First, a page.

Britain’s Queen Elizabeth II spoke of the “thrill” of being a racehorse owner as she attended Tuesday’s first day of this year’s Royal Ascot meeting, south-west of London.
The five-day event is one of the highlights of the English sporting and social summer scene, with its prestigious list of races now attracting entrants from all round the globe.
As is traditional, the Queen arrived in a horse-drawn carriage after travelling to the course from nearby Windsor Castle, with several members of her family including her husband, the Duke of Edinburgh, heir the Prince of Wales and grandson Prince Harry also in the carriage procession.
All the male royals wore traditional morning dress, with a waistcoat and a top hat, with the most spectacular female fashion of the week set to be on display come Thursday’s Ladies Day.
In a foreword to the official programme, the Queen — a longstanding racing enthusiast — said Royal Ascot had become a “wonderful spectacle shared with the whole world”.
She wrote: “At the turn of the millennium, Royal Ascot was very much a European affair, but now we share the wonderful spectacle with the world.
“We have horses representing many countries in front of an audience, both here at Ascot and watching at home, from far and wide.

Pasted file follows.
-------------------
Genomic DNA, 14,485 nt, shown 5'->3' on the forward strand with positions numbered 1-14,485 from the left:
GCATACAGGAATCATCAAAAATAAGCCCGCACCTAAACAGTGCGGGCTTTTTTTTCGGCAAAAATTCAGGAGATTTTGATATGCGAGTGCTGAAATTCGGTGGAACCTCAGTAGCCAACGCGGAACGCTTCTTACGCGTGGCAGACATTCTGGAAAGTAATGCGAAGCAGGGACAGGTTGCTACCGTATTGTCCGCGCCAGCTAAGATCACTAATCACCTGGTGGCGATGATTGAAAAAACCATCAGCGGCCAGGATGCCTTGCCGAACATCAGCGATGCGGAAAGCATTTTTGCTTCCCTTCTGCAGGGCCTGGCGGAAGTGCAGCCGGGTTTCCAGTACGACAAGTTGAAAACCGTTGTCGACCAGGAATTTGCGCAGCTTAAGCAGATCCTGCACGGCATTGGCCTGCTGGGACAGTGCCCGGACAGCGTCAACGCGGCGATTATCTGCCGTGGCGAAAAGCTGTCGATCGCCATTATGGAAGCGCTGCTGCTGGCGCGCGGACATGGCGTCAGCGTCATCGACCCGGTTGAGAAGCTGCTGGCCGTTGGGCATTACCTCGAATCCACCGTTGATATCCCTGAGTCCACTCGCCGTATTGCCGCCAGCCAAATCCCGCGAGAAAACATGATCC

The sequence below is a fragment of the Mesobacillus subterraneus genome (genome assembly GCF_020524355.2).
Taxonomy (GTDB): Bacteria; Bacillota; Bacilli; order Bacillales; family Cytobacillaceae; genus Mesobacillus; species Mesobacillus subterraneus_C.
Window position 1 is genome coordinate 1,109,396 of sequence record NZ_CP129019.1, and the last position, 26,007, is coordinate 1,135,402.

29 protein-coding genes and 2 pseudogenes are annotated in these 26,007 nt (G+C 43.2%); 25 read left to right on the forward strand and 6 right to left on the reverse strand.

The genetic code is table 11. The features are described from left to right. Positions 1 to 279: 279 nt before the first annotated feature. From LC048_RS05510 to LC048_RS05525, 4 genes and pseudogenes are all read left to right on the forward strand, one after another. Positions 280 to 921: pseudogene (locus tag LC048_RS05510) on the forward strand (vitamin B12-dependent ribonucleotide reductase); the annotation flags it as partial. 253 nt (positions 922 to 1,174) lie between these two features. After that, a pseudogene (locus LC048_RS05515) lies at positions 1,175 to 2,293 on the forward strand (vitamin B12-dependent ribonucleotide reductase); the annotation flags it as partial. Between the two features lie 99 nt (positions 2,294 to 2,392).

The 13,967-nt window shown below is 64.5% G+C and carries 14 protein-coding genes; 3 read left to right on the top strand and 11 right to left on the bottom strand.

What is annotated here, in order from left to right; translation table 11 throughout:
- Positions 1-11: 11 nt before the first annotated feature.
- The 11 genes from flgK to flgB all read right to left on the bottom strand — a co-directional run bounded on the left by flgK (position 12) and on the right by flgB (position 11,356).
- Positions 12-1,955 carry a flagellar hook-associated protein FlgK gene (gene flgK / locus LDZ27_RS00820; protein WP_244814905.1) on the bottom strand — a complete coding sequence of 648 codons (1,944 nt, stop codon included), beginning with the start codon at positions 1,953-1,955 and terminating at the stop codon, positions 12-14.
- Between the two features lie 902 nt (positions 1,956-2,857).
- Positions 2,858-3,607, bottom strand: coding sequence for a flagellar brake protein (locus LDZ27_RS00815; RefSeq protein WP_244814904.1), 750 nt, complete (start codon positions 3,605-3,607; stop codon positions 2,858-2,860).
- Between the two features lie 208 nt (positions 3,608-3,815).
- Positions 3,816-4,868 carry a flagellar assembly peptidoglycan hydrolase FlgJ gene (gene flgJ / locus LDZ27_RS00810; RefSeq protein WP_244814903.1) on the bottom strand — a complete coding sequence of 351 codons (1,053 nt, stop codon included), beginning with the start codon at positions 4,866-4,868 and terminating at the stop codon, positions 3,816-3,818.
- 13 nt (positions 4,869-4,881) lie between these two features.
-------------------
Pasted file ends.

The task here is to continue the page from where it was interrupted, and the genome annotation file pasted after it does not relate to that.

“It gives me great pleasure to hear how much the racing community looks forward to Royal Ascot. I know the thrill that participation as a racehorse owner brings, and I wish all those with runners in the 30 races the very best of luck.”
The Queen also unveiled a new statue of five-times Ascot winner Frankel after the opening race, the Queen Anne Stakes — named after the monarch who founded the course in 1711.
Frankel, who was trained by the late Henry Cecil, is widely regarded as one of the greatest racehorses of all-time and retired unbeaten after a 14-race career in October 2012.
Jane Cecil, Henry’s widow, said: “Ascot played a special part in Frankel’s career as five of his 14 wins came at the course. It is fitting that such a magnificent statue will stand at the course to celebrate his achievements.”
The Queen, who has bred as well as owned racehorses, has had 22 winners at Royal Ascot.
The 89-year-old rarely displays much emotion in public but photographers captured the Queen’s delight when her horse, Estimate, won the Ascot Gold Cup two years ago.
But the horse was stripped of its second-place finish last year after testing positive for morphine in July.